Yoga, in particular, has been found to help people cope better with tinnitus. A small 2018 study from Mersin University in Turkey indicated that practising yoga may reduce life stress and symptoms of tinnitus. Researchers followed 12 participants who practised guided yoga over three months involving poses, breathing exercises and meditations. The researchers hypothesized that because tinnitus symptoms are often linked to stress, and because yoga is stress-relieving, yoga may help decrease symptoms for patients living with chronic tinnitus.
“Good sleep is essential when it comes to coping with tinnitus. Our bodies need sleep to heal and recover. When I have a bad night’s rest my tinnitus always seems louder the following day.”
Elsewhere, Polish researchers conducted a similar study in 2019. It followed 25 patients with chronic tinnitus through 12 weeks of yoga training. The researchers identified that participants benefitted most from improved sense of control over tinnitus, lessened intrusiveness, improved quality of life and better sleep.
The last point of improved sleep is important (as we shall see next). Importantly, whatever exercise you choose to do, working out will help to tire your body and lead to an increased chance of falling asleep quickly.
Yoga is a perfect way to shift awareness shutterstock/Ulza
Good sleep is essential when it comes to coping with tinnitus. Our bodies need sleep to heal and recover. When I have a bad night’s rest my tinnitus always seems louder the following day.
However, sometimes falling asleep can be difficult for those of us with chronic tinnitus. That’s because tinnitus appears to sound worse at night – there are fewer external noises to mask the internal sounds so we are often in silence with just our internal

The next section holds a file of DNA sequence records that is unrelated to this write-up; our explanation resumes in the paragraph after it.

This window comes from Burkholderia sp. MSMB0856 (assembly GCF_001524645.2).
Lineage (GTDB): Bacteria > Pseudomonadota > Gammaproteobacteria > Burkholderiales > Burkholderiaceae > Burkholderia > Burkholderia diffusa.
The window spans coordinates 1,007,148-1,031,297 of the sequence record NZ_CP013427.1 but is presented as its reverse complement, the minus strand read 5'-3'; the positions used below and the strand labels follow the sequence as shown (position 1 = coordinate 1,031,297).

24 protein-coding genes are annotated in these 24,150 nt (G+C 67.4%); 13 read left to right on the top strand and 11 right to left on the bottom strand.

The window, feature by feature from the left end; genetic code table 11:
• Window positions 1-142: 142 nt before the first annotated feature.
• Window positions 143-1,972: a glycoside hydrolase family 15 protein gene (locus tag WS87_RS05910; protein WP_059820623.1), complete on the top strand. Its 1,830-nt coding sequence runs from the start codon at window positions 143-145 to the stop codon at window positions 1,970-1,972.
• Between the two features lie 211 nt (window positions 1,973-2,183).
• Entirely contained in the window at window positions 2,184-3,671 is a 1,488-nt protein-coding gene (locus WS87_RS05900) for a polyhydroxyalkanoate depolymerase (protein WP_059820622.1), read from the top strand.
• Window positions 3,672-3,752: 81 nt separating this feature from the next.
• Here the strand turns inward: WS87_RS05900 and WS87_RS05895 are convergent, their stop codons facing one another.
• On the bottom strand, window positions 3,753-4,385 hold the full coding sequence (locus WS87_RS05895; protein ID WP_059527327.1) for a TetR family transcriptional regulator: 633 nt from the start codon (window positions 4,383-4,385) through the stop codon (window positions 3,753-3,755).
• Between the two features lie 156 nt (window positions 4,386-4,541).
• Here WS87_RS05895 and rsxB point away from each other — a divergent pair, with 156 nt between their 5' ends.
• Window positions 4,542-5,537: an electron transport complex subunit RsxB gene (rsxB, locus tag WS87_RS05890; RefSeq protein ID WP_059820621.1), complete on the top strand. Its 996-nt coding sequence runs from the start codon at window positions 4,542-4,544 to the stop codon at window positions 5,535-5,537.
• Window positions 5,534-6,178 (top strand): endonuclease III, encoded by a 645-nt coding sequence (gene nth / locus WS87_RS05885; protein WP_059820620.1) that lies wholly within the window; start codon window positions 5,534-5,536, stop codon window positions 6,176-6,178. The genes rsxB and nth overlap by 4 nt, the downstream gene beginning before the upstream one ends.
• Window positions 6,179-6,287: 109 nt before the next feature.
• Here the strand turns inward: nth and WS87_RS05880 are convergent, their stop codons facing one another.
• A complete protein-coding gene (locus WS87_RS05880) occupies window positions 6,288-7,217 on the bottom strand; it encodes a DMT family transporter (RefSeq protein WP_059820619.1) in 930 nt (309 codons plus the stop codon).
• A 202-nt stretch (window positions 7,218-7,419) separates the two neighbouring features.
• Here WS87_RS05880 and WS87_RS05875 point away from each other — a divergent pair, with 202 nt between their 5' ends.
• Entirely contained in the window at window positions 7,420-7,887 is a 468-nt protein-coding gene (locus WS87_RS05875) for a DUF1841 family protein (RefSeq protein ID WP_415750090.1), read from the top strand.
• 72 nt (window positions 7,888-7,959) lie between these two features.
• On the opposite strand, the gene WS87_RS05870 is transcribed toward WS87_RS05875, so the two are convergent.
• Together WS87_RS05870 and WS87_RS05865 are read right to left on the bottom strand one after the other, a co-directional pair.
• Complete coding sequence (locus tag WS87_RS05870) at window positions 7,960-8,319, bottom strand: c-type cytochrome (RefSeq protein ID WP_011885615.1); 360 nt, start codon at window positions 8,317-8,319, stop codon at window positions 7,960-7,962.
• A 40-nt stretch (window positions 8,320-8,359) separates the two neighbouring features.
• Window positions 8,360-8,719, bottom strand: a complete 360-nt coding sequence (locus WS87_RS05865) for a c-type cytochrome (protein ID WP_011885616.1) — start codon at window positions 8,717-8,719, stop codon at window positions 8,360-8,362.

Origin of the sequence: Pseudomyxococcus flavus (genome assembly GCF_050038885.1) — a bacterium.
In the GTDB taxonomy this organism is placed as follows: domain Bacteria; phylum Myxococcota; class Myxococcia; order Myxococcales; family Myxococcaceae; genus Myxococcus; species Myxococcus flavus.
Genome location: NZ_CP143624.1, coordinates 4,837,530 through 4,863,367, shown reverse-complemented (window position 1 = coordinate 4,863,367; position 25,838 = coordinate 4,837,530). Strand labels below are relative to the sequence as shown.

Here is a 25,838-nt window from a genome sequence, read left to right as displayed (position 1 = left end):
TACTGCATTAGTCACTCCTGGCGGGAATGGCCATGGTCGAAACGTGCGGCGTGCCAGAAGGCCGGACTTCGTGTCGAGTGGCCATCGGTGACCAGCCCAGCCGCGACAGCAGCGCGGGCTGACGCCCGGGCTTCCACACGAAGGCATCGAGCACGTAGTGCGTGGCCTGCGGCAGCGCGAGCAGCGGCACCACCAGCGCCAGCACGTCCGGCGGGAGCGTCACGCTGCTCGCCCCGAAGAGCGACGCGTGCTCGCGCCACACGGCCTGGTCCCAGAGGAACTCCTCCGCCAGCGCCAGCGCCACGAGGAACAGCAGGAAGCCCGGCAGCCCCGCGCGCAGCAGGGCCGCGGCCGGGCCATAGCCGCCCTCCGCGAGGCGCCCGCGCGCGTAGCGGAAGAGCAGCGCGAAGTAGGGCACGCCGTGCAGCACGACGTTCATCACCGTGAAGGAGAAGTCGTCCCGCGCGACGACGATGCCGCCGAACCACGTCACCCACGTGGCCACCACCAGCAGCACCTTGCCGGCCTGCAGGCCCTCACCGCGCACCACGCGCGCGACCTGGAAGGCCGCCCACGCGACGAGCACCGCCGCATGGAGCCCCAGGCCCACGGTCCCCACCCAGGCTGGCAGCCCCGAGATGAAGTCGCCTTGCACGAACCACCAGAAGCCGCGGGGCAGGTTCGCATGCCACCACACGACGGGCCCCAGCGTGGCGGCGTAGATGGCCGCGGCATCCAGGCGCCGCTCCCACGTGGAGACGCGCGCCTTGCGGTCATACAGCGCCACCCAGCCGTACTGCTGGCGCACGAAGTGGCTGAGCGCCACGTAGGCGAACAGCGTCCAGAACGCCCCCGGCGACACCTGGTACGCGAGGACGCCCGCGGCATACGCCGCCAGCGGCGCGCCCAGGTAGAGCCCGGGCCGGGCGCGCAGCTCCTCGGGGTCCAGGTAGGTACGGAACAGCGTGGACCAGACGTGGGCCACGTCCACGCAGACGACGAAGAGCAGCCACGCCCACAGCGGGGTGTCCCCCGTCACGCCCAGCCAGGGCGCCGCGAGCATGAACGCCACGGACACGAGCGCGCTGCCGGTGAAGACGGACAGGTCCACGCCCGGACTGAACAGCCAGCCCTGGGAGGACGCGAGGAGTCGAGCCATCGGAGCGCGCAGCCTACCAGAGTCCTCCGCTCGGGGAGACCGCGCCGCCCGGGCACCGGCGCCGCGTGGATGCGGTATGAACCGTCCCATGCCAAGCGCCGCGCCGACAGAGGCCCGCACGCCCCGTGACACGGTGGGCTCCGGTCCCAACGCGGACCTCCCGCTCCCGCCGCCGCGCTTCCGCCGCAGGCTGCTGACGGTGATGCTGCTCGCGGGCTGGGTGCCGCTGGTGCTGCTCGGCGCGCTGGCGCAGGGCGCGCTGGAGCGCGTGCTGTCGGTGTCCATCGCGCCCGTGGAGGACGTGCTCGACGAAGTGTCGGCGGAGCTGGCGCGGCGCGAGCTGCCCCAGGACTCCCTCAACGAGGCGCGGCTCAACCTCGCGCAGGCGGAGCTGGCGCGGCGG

One thing I do to help shift awareness from my tinnitus when going to bed is follow a body scan meditation script. By gradually tensing and releasing different body parts and feeling the sensations you take your brain away from your tinnitus and to those other places in your body.
Externally you can find ways to ‘mask’ your tinnitus sounds at night to help you drift off more easily. In my first few months of living with chronic tinnitus, I used mobile apps such as the excellent T-Minus app to play rain sound which works with with balancing out my high-pitched tinnitus. There are also plenty of great YouTube videos of rain sounds that you can have in the background.
Sound-masking devices such as the apps mentioned above provide an external noise that partially drowns out the internal ringing of tinnitus. As well as using apps you can also try:
Furthermore, if you have hearing loss in addition to tinnitus, there are now hearing aids with inbuilt white noise generators which help many with the condition cope with tinnitus symptoms.
Whatever masking method you choose, always the volume of the device a notch lower than the actual sound of your tinnitus. You don’t want to drown out the sound completely or you will find harder to habituate.